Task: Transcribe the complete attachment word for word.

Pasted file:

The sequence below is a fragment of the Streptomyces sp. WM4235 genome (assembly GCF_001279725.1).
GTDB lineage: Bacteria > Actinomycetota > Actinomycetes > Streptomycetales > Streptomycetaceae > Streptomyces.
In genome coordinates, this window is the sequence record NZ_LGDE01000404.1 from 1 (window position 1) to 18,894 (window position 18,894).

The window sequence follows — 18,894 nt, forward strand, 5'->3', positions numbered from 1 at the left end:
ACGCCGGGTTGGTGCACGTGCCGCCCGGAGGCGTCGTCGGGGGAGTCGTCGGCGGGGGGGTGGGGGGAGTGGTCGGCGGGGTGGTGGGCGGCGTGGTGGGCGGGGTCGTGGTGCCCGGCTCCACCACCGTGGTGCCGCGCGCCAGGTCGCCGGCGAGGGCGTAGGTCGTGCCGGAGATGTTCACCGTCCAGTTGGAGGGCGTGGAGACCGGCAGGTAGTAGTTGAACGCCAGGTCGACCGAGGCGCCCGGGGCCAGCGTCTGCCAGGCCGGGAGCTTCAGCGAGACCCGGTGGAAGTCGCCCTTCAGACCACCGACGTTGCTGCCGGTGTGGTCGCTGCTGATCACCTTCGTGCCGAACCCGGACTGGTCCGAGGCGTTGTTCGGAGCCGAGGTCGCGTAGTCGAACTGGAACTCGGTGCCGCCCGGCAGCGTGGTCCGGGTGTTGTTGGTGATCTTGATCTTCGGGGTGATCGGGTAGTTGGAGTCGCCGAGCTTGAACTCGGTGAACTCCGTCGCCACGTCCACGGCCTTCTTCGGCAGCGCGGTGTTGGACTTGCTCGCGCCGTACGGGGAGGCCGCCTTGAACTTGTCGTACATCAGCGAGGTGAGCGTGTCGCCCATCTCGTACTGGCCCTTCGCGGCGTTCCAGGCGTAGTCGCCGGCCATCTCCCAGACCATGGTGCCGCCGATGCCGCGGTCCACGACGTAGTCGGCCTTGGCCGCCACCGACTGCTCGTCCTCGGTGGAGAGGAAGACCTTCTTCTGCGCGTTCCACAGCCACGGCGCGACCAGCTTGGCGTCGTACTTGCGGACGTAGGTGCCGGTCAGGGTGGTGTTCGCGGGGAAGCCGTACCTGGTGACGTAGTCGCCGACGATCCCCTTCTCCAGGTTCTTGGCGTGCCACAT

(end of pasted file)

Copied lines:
The sequence below is a fragment of the Streptomyces sp. WM4235 genome (assembly GCF_001279725.1).
GTDB lineage: Bacteria > Actinomycetota > Actinomycetes > Streptomycetales > Streptomycetaceae > Streptomyces.
In genome coordinates, this window is the sequence record NZ_LGDE01000404.1 from 1 (window position 1) to 18,894 (window position 18,894).

The window sequence follows — 18,894 nt, forward strand, 5'->3', positions numbered from 1 at the left end:
ACGCCGGGTTGGTGCACGTGCCGCCCGGAGGCGTCGTCGGGGGAGTCGTCGGCGGGGGGGTGGGGGGAGTGGTCGGCGGGGTGGTGGGCGGCGTGGTGGGCGGGGTCGTGGTGCCCGGCTCCACCACCGTGGTGCCGCGCGCCAGGTCGCCGGCGAGGGCGTAGGTCGTGCCGGAGATGTTCACCGTCCAGTTGGAGGGCGTGGAGACCGGCAGGTAGTAGTTGAACGCCAGGTCGACCGAGGCGCCCGGGGCCAGCGTCTGCCAGGCCGGGAGCTTCAGCGAGACCCGGTGGAAGTCGCCCTTCAGACCACCGACGTTGCTGCCGGTGTGGTCGCTGCTGATCACCTTCGTGCCGAACCCGGACTGGTCCGAGGCGTTGTTCGGAGCCGAGGTCGCGTAGTCGAACTGGAACTCGGTGCCGCCCGGCAGCGTGGTCCGGGTGTTGTTGGTGATCTTGATCTTCGGGGTGATCGGGTAGTTGGAGTCGCCGAGCTTGAACTCGGTGAACTCCGTCGCCACGTCCACGGCCTTCTTCGGCAGCGCGGTGTTGGACTTGCTCGCGCCGTACGGGGAGGCCGCCTTGAACTTGTCGTACATCAGCGAGGTGAGCGTGTCGCCCATCTCGTACTGGCCCTTCGCGGCGTTCCAGGCGTAGTCGCCGGCCATCTCCCAGACCATGGTGCCGCCGATGCCGCGGTCCACGACGTAGTCGGCCTTGGCCGCCACCGACTGCTCGTCCTCGGTGGAGAGGAAGACCTTCTTCTGCGCGTTCCACAGCCACGGCGCGACCAGCTTGGCGTCGTACTTGCGGACGTAGGTGCCGGTCAGGGTGGTGTTCGCGGGGAAGCCGTACCTGGTGACGTAGTCGCCGACGATCCCCTTCTCCAGGTTCTTGGCGTGCCACAT